Red Hat and Containers
The company is combining containers and microservices in interesting ways.
- By Dan Kusnetzky
Red Hat Summit 2016 has come and gone, leaving behind several interesting announcements that should be of interest to readers of Virtualization Review. I'm not going to try to analyze all of them here; instead, I'm going to look at just one area: Red Hat and containers.
Red Hat talks about the use of containers in several ways, including: a discussion of how they help in a DevOps environment; how they make it more easily possible to decompose applications into microservices then deploy them quickly; and how a containerized approach makes it possible for enterprises to modernize their environments by moving workloads from legacy platforms, one microservice at a time.
The DevOps Angle
Red Hat tells developers and operations staff that working with containers will make collaboration much easier. Functions can be built in containers and then easily tested, documented and put to work. This would serve both the needs of enterprise operations staff to offer a stable, reliable, manageable computing environment, and the needs of developers to move quickly for prototyping and refining functions.
Red Hat points out that increasingly complex, enterprise applications are being designed as a series of microservices that can be quickly implemented, tested and put into service. The process of breaking big applications down into smaller and smaller, but still testable, functions means that application development and deployment can both be faster and still result in reliable, robust applications.
Putting the resultant microservices in containers means that they can be developed quickly; thoroughly tested; documented; then quickly moved into the network. If problems arise, it's simpler to determine which microservice caused the problem and fix only that piece of a complex computing environment.
The Modernization Angle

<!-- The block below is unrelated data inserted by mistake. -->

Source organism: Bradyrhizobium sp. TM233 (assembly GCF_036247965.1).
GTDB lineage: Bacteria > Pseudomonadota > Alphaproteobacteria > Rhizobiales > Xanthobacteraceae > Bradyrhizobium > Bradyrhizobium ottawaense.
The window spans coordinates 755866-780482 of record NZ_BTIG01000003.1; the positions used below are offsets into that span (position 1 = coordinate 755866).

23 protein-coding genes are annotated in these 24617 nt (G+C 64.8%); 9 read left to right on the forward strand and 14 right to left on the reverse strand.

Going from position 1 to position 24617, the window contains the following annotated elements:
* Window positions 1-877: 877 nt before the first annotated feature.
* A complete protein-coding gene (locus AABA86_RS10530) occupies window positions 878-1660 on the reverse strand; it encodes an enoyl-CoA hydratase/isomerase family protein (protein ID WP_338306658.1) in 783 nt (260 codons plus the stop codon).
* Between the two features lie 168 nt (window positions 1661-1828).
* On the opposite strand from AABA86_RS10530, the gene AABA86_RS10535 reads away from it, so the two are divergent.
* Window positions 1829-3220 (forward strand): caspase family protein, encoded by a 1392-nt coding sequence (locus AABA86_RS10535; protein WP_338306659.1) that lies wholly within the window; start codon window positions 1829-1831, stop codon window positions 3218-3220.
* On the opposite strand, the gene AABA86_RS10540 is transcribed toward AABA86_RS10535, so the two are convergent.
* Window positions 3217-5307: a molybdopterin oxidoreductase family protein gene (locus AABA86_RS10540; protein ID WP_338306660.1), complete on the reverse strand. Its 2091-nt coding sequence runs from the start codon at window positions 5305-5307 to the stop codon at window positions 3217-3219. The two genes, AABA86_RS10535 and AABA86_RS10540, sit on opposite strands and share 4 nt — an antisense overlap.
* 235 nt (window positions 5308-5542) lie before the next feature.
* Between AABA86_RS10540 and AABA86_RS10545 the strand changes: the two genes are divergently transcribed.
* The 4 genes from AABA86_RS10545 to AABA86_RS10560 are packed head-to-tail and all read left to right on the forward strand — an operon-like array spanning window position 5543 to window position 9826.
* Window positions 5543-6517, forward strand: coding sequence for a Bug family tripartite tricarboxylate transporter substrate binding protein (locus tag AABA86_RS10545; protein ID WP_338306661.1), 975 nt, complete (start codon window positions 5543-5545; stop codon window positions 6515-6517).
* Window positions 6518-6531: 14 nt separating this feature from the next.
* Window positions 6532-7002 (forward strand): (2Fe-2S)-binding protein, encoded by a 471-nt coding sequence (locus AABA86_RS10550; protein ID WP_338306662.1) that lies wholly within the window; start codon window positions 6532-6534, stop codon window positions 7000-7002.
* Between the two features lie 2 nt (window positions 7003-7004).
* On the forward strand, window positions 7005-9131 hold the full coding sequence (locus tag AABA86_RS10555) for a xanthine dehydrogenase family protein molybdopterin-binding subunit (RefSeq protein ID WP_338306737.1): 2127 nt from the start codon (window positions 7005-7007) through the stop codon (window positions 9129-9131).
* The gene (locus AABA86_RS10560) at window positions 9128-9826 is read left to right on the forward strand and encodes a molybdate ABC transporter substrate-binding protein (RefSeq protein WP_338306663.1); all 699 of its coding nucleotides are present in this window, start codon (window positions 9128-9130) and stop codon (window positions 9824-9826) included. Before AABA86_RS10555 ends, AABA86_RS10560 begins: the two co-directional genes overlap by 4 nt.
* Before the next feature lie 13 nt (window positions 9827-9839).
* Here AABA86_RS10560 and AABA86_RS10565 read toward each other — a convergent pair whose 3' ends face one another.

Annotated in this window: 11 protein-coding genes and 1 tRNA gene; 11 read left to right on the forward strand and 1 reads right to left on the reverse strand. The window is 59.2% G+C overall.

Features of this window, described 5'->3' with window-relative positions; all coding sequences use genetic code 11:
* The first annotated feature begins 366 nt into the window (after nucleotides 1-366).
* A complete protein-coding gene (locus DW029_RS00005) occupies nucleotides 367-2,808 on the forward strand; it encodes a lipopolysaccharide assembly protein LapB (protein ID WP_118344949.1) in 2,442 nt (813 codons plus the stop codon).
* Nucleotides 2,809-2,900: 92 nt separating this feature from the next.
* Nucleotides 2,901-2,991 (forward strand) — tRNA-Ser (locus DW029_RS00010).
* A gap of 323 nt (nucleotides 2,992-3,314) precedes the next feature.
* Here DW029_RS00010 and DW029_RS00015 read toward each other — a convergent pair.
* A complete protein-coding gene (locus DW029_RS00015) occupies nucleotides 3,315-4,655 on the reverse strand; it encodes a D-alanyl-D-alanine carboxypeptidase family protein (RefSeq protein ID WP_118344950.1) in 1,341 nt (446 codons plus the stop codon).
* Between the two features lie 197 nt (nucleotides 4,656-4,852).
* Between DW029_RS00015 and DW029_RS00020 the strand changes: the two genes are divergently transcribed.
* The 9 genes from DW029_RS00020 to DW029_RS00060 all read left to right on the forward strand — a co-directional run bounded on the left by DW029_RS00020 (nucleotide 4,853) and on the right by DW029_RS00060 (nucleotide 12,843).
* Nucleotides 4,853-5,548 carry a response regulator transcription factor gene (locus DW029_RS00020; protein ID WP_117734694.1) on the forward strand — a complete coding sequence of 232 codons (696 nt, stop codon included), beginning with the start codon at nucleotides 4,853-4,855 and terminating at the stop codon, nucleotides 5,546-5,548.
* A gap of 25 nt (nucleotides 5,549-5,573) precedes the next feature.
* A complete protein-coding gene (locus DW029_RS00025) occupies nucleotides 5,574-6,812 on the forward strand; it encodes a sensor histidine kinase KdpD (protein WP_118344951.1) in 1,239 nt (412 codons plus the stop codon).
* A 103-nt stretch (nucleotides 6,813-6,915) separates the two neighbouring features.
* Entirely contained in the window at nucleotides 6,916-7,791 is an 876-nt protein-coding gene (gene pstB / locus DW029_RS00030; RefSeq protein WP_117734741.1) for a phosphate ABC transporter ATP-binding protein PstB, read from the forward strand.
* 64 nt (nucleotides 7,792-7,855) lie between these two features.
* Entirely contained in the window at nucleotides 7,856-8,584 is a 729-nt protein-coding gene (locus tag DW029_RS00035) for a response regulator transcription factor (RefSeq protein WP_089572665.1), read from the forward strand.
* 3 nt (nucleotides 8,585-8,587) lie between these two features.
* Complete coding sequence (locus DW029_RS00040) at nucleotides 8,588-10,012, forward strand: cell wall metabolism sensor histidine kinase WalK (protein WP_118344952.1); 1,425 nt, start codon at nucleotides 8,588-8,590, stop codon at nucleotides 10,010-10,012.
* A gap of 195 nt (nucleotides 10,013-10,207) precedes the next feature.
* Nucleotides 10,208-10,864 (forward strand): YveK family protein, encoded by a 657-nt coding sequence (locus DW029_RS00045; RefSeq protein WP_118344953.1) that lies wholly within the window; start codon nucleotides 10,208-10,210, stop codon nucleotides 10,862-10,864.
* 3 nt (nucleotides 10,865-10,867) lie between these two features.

Red Hat, like nearly every supplier, has been looking for a way to decompose established, very complex, but rock-solid mainframe computing environments and move the pieces into their own computing environment. The problem has always been that these computing environments are highly complex, highly interdependent and very hard to move.
The move to containers and the concept of microservices taken together means that the mainframe computing environment can now be picked apart, and very small pieces moved off the mainframe. Red Hat, of course, believes it's uniquely qualified to be supplier of the platform that's the recipient of these tiny pieces.
Red Hat hopes that tackling the mainframe no longer has to be a very big and complex step that looks impossible to accomplish. Now it's be possible to first pick off the low hanging fruit, like the user interface, some portion of application rules processing or even portions of the database; they can be re-developed, containerized and thus freed of the tangled, interdependent mainframe computing environment.
Dan's Take: Putting It Together, One Baby Step at a Time
What's so enticing about Red Hat's view is that it's based upon taking well-planned, eminently reasonable baby steps rather than trying to boil the application ocean all at once. Red Hat, however, isn't the only supplier thinking about containers as the new platform. If we consider other suppliers of operating systems, application development and deployment and even databases, they're all saying just about the same things.
Red Hat, however, appears to have done a better job of putting all the pieces together, packaging them and then delivering them as useful tools.
Daniel Kusnetzky, a reformed software engineer and product manager, founded Kusnetzky Group LLC in 2006. He's literally written the book on virtualization and often comments on cloud computing, mobility and systems software. He has been a business unit manager at a hardware company and head of corporate marketing and strategy at a software company. In his spare time, he's also the managing partner of Lux Sonus LLC, an investment firm.